In a high net-worth divorce, courts will rigorously examine both spouses’ financial records. They will attempt to establish a clear picture of how their marriage functions financially. You may be concerned that your spouse is hiding income or assets in an attempt to keep them safe from being divided during the divorce process. If your spouse is caught either incorrectly submitting information or hiding assets, he or she could be subject to an investigation by the IRS. Some of the assets commonly called into question and high-net-worth divorces include the following:

  • Shared businesses, business investments, or partnerships: if one or both spouses own a business, the business itself may be subjected to equitable distribution in the divorce process.
  • Retirement accounts are often some of the most valuable assets a couple has. 401 case, pension accounts, and other retirement benefits are typically considered shared marital assets, so they are subject to being equitably divided during a high net-worth divorce.
  • Real estate and property holdings such as your primary residence, vacation homes, timeshares, and any other property you may own could be subject to division and a high net-worth divorce.
  • International or out-of-state assets: If you were your spouse conduct business in a foreign nation or outside the state of New York, you could face tax penalties in the event of a divorce

 

Separate Vs. Marital Property

The first step in dividing property in a high-net-worth divorce involves identifying all of the assets involved and categorizing them. There are two categories of assets in a divorce — marital property and separate property. Marital property typically includes any assets acquired after the marriage. Marital property will be divided between the spouses during the divorce. Separate property includes property that one spouse acquired before the marriage. Additionally, separate property includes property gifted or inherited by one spouse during the marriage. In high-net-worth divorces, a spouse may argue that an asset is a separate property to avoid losing it during the divorce.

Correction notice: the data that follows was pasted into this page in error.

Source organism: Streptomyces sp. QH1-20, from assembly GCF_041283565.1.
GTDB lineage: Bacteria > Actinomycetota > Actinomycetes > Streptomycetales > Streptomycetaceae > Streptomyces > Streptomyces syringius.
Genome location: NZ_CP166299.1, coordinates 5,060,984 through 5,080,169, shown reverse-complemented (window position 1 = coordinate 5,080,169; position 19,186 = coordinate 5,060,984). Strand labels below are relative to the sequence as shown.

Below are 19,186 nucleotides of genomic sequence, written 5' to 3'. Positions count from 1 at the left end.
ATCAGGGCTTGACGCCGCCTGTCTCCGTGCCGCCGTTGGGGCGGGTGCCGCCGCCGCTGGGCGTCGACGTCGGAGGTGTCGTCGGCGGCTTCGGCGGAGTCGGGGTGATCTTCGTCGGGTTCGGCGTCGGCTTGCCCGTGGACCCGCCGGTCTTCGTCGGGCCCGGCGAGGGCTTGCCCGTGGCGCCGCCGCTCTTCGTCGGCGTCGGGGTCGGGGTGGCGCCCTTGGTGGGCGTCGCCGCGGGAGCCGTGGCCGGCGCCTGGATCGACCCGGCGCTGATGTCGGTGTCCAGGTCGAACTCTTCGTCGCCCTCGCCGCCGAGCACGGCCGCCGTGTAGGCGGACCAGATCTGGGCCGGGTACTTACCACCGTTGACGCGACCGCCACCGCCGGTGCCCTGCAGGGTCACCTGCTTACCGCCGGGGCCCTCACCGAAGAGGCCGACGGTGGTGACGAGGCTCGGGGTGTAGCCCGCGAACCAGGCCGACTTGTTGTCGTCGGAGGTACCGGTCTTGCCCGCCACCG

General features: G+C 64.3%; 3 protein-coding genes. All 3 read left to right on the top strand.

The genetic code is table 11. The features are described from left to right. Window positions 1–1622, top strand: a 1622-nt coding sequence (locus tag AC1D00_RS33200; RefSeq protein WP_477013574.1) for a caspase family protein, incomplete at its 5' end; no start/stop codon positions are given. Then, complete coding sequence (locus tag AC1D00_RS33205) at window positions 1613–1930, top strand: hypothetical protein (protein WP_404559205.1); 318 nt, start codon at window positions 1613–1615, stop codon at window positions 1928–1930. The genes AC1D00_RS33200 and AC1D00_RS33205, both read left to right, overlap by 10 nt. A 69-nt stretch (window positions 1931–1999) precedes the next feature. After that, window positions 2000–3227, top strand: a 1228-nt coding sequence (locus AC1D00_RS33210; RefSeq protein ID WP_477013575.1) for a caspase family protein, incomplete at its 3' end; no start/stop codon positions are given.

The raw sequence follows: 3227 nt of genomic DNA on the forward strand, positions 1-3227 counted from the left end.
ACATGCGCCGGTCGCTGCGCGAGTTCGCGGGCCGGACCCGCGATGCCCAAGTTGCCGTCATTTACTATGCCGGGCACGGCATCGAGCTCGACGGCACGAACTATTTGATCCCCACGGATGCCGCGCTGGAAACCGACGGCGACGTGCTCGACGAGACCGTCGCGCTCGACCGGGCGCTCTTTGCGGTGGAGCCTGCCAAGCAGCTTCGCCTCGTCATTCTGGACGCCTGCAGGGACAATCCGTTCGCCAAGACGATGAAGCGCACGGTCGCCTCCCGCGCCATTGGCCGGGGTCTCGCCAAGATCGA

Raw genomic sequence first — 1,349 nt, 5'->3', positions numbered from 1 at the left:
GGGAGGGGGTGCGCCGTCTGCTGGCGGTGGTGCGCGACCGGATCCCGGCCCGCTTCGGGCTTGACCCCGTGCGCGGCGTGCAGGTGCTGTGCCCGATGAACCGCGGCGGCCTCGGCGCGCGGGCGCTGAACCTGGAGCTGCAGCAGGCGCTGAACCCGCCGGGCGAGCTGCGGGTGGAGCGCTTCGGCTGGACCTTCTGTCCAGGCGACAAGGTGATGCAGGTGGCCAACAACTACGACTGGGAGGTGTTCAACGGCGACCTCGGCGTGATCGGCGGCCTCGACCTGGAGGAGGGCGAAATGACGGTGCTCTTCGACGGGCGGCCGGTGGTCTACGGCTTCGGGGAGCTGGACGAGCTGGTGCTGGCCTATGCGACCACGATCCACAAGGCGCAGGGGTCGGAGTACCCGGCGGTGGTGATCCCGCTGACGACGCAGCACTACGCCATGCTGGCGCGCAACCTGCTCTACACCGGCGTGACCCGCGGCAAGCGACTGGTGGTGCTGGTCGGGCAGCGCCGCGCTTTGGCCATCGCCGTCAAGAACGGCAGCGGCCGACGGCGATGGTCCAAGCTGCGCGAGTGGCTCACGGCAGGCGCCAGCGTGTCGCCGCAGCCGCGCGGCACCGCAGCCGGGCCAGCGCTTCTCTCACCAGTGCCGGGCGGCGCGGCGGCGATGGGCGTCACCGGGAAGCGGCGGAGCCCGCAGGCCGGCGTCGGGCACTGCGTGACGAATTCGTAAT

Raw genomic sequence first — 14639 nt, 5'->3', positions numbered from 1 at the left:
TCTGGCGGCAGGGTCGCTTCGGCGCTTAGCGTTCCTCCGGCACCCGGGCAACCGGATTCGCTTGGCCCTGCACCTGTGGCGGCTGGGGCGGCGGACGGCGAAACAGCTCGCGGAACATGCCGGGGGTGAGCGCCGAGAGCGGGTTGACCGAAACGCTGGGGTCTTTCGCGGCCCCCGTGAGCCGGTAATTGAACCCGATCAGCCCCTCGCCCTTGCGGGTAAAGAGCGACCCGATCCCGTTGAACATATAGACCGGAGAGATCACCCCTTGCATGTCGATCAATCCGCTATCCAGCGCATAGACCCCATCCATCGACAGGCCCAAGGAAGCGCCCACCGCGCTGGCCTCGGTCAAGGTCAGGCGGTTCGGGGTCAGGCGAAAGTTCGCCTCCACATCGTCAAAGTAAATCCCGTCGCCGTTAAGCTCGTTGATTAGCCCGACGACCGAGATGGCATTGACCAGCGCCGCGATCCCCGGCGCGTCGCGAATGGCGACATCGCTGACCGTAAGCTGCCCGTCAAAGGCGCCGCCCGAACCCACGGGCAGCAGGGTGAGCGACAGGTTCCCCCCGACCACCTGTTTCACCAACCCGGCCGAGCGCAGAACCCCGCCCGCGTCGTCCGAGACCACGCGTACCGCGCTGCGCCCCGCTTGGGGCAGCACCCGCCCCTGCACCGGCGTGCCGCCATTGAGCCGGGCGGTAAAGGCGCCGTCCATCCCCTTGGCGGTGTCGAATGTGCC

Protecting Your Assets in a High-Net-Worth Divorce

Spouses involved in a high net-worth divorce in New York have more property at stake that will be divided. Making a mistake in your legal strategy could have serious financial consequences. One of the best ways to protect your assets is to talk to an attorney before starting the divorce process. A high net-worth divorce attorney will help you determine what assets should be divided and how you can present your case in a way that maximizes the property you keep after the divorce is finalized. 

 

Contact an Experienced High-Net-Worth Divorce Attorney

High-net-worth divorce cases pose many challenges that require an experienced attorney. If you are contemplating getting divorced and you or your spouse have a high net worth, it is crucial that you work with a skilled attorney. Attorney Jayson Lutzky has decades of experience representing clients in high-net-worth divorces. He understands how much is at stake in your divorce case and will advocate aggressively for the best outcome possible. Contact the Law Offices of Jayson Lutzky today to schedule your free initial consultation.